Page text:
I have written several articles about the importance of monitoring the water quality of the lake.

As stated in these articles, LMEF has been monitoring for decades, both through paid consultants and through volunteers. We submit four lake samples to the IU Clean Lakes Program each summer but don’t get a report until the following spring. This is good information to have but to be proactive measurement data should be provided in real time.

Why Monitoring Matters

North American Lakes Management Society

The Solution

Through a collaboration with Culver Academies and Marshall County Community Foundation Vonnegut Fund, in 2024 LMEF will be purchasing a data buoy for the lake. This buoy can house multiple sensors at multiple depths, providing comprehensive and real-time information.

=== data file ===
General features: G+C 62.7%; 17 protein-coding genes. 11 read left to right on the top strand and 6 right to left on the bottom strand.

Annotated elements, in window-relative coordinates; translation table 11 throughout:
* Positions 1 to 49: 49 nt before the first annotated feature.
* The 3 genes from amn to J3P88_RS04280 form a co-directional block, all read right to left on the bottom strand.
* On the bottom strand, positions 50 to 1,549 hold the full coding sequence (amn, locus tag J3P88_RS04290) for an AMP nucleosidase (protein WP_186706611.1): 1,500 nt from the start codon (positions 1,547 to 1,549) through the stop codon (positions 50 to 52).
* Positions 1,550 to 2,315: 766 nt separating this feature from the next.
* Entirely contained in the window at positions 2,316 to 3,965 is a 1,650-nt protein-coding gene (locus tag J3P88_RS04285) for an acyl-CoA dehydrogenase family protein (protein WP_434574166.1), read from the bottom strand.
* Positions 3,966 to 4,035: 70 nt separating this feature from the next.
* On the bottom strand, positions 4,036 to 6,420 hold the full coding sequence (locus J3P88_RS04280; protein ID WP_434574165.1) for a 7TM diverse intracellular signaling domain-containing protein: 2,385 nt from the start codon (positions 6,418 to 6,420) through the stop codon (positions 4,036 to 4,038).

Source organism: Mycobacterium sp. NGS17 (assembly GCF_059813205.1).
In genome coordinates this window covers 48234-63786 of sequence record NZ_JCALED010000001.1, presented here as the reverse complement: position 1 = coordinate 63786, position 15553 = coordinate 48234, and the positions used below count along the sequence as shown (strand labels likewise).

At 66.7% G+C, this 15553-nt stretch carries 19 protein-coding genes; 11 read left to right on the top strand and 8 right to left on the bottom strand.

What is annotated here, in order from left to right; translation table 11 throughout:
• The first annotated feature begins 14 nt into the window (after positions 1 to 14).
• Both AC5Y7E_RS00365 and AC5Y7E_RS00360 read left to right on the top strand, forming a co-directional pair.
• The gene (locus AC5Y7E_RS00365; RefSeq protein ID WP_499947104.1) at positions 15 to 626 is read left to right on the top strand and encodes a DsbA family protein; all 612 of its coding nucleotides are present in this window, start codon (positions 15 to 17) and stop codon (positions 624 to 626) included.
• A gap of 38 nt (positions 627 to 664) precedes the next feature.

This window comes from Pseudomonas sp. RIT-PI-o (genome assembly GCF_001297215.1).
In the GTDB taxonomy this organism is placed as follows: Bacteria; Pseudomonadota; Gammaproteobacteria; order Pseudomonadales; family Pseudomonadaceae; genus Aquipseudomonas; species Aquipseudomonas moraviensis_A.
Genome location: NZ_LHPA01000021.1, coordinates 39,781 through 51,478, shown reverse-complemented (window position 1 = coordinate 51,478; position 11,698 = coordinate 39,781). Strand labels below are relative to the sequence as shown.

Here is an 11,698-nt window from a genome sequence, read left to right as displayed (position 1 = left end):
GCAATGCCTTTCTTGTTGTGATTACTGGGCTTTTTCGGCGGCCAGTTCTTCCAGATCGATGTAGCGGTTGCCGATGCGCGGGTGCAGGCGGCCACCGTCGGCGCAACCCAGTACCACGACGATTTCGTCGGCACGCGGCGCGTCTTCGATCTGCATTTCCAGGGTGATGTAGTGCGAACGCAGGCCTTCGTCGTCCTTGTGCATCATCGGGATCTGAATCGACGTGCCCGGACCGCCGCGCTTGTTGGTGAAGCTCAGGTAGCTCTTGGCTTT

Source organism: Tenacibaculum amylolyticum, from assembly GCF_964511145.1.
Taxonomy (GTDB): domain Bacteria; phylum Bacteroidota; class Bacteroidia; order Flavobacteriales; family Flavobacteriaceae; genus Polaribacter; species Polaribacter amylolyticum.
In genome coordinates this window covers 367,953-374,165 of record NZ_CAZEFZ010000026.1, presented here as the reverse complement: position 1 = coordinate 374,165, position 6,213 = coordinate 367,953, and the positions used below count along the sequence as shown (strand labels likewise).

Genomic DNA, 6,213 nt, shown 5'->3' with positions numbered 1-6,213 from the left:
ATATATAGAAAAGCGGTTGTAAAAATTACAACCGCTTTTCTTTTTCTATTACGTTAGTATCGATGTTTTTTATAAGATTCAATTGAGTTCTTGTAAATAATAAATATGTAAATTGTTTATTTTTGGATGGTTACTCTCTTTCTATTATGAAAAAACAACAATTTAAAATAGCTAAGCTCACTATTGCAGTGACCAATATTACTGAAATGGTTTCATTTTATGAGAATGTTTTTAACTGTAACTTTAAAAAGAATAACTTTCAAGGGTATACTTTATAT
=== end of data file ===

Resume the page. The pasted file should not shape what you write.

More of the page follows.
We are in the process of deciding what data we want to collect and which sensors to attach to the buoy. The system can then transmit the data to the internet for access from any computer.

More Sensors = More Money!

  • Wave height
  • Wind Speed
  • Water Temperature
  • pH
  • Phosphorus
  • Nitrogen
  • Chlorophyll-a and phycocyanin
  • Above water and Underwater cameras
  • Water clarity at multiple depths

Lake Maxinkuckee is a complex ecosystem with numerous inputs and outputs that impact water quality. Real-time monitoring will allow LMEF to stay abreast of ever-changing water quality and address potential issues before they develop into larger problems.

“Without data, you’re just another person with an opinion.” 

~ W. Edwards Deming